Madame Macaron: How I left the mega corporate life and became Madame Macaron in Canberra

Madame Macaron: How I left the mega corporate life and became Madame Macaron in Canberra

25 June 2014


SHE’S worked as an occupational therapist, corporate big wig, TV presenter and media adviser to the Deputy PM. Meet the woman who gave it up to make macarons.

SHE has worked as an occupational therapist, a high-flying corporate player, a radio and TV presenter, and as a media adviser for the Deputy PM. Meet Marilyn — her friends call her Madame Macaron.

“It all started in 1975. I marched into Sydney wearing a pavement-length black Laura Ashley tent dress, eight months pregnant, with a pillowcase pinned to my dress painted with the words ‘fight for the right to control your own childbirth’. If anyone had told me then that some 35 years later I would be starting a business making macarons and working in a kitchen making biscuits, cakes and pastries I would have been appalled. Women were meant to be getting out of the kitchen, not back into it,” she laughs.

Together with her son Owen, Marilyn runs a busy patisserie — Dream Cuisine — in Fyshwick, Canberra. Although Madame Macaron does sell macarons, you’ll also get all sorts of desserts and pastry delicacies, and recently they’ve introduced an a la carte menu, too.

Q. When did you decided to start baking?

A. When my son Owen was in his 30s, and almost an engineer, he was finding it hard to focus on his engineering project and wanted to work. We decided to run a market stall for a few months. Our business plan was simple — we can do this! He had often worked as a pastry chef, and I had been to Paris and loved macarons.

Q. Canberra and macarons. Why?

A. Well, there weren’t any good ones being made here, and I have lived here since 1977. The first one I made was a raspberry macaron that was from a Gourmet Traveller magazine (they were on the front cover). Then we had a diverse group of people who tried them out and they all said they were too sweet, so we set about reducing the sugar content, and making the filling more flavoursome.

Q. And that was it? You decided to change your lives?

A. We wanted to do something creative and cooking made sense. We were both at a loose end at the same time in the same town. Owen had moved back to Canberra from Melbourne and we have always connected on cooking. He used to help me bake when he was little … then he got better than me. So we started to try and make macrons in November 2009, and we opened for business in early 2010 at the Capital Region Farmers Market.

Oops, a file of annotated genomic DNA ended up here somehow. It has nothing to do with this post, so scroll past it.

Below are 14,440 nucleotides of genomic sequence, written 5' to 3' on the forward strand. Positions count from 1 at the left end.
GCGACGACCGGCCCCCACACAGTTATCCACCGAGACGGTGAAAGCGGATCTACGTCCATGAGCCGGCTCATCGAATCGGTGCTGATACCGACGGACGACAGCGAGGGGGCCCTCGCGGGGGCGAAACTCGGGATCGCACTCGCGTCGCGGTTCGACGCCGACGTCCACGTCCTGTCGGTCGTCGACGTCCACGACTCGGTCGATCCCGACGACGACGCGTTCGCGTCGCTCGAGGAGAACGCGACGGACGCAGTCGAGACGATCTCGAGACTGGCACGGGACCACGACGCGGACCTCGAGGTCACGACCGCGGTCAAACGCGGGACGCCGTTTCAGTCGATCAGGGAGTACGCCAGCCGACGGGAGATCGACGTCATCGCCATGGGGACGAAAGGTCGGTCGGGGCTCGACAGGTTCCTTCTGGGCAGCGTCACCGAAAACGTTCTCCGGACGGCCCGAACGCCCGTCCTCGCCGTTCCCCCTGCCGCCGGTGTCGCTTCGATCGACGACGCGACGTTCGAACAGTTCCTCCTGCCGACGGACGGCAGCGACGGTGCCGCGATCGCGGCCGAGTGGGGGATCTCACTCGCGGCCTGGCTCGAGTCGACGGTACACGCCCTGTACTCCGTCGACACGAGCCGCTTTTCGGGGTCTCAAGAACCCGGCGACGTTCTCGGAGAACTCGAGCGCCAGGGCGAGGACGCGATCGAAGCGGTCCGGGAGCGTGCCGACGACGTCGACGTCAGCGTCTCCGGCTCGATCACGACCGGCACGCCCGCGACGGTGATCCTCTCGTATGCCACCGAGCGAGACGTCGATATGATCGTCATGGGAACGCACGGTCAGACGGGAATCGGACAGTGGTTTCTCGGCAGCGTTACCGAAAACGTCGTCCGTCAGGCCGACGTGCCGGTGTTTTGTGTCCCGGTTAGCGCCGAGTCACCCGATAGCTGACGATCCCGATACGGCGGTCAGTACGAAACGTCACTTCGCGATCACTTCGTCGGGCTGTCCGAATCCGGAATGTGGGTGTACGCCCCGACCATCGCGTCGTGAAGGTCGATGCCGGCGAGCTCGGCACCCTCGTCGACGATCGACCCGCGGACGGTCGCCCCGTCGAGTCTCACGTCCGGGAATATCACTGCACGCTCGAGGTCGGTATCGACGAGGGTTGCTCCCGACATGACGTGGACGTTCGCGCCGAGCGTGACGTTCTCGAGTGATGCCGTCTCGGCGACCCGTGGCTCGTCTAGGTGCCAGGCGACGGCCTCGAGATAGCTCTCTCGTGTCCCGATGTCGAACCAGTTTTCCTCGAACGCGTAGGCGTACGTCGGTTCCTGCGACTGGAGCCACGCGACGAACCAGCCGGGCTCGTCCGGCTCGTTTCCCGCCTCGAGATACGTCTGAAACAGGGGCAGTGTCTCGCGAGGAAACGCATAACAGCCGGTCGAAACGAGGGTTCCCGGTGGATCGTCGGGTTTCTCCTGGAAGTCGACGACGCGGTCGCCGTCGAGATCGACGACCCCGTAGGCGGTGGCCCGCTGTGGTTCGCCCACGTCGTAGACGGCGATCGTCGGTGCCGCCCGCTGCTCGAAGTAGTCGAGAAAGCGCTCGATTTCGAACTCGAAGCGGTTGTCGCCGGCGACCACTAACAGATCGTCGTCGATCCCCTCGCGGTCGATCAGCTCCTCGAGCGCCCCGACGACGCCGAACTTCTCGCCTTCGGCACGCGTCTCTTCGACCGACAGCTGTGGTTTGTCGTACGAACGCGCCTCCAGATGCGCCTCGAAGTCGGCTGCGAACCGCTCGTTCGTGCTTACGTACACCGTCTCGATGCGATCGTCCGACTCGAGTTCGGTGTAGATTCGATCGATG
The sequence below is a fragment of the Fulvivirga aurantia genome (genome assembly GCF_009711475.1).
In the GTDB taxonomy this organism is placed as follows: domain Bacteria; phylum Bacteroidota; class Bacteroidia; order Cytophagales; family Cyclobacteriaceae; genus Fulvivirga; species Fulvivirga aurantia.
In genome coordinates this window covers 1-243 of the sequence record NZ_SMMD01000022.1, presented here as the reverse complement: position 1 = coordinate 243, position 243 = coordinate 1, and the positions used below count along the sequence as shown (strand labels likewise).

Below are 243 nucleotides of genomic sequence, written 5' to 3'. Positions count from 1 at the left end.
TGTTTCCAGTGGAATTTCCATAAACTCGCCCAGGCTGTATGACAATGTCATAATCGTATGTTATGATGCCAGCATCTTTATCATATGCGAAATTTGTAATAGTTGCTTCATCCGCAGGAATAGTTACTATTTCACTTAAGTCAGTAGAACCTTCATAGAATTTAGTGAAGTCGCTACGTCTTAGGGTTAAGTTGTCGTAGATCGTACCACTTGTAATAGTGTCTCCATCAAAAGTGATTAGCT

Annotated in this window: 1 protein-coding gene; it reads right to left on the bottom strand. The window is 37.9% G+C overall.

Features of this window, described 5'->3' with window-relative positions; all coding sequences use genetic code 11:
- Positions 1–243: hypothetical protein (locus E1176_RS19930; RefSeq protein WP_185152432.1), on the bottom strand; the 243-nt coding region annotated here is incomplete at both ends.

Q. So how did you progress from market stall to Dream Cuisine?

A. While I was trying to make a perfect macaron Owen was registering our business and we went to talk to the Farmers Market and applied for a stall. We needed to find a commercial kitchen to get a tick from the health department. We camped for two days a week in a kitchen in Fyshwick, and paid them in macarons. At that stage we made 80 macarons a week and about 40 tarts. Now we make 3,000 a week and sell them wholesale to about 10 cafes, at the Farmers Market, at the Old Bus Depot market and in our shop in Fyshwick which we opened a year ago and are about to extend next door. And of course we sell hundreds of pastries — croissants, danishes, pain au chocolat, tarts and very large cakes for birthdays.

Q. Were there times when you felt it was too much?

A. In the first year that we were operating I spent about 12 hour days on my feet. I learnt what it was like being so physically tired that at the end of the day you just come home and go to bed. At times when I was using the commercial washing up machine and doing batch after batch of washing up I thought: I am mad. This is a woman who has worked for the Deputy Prime Minister and used to read the news on the ABC, and here you are spending hours of your day washing up? I struggled with working with my hands. I could hear the voice of my grandmother, Lady Chalkley, scolding me for being in trade.

But what sustained me was that we did not compromise. Owen is a master at finding the best Australian ingredients. We sourced the freshest almonds. We found a vanilla grower in the Daintree. We found an amazing flour miller with organically grown wheat. We experimented with using nuts other than almonds to make macarons. Recently one of our three apprentices invented a peanut macaron filled with chocolate and salted caramel. In 2012 we won a silver medal in the Sydney Fine Food Awards for our pistachio and lime macaron.

Q. Do people really call you Madame Macaron?

A. It was a joke. When we got our business cards made we thought we would call Owen King of Tarts, and so I had to have an equivalent — so we thought of Madame Macaron. My friends call me that sometimes — as a joke.

Q. Have any of your past careers helped you with what you are doing today?

A. Yes, I think so. Running a small business is actually very complex and you have to be good at accounts and budgeting, good at marketing and staff management, and you have to have technical skills. In our case knowing how to make some of the trickiest products in the book, macarons and good pastry. Being an occupational therapist teaches you that anything is possible, and that training has stayed with me.

You can visit Dream Cuisine at 9/18 Whyalla Street, Fyshwick, ACT, (02) 6162 2021.

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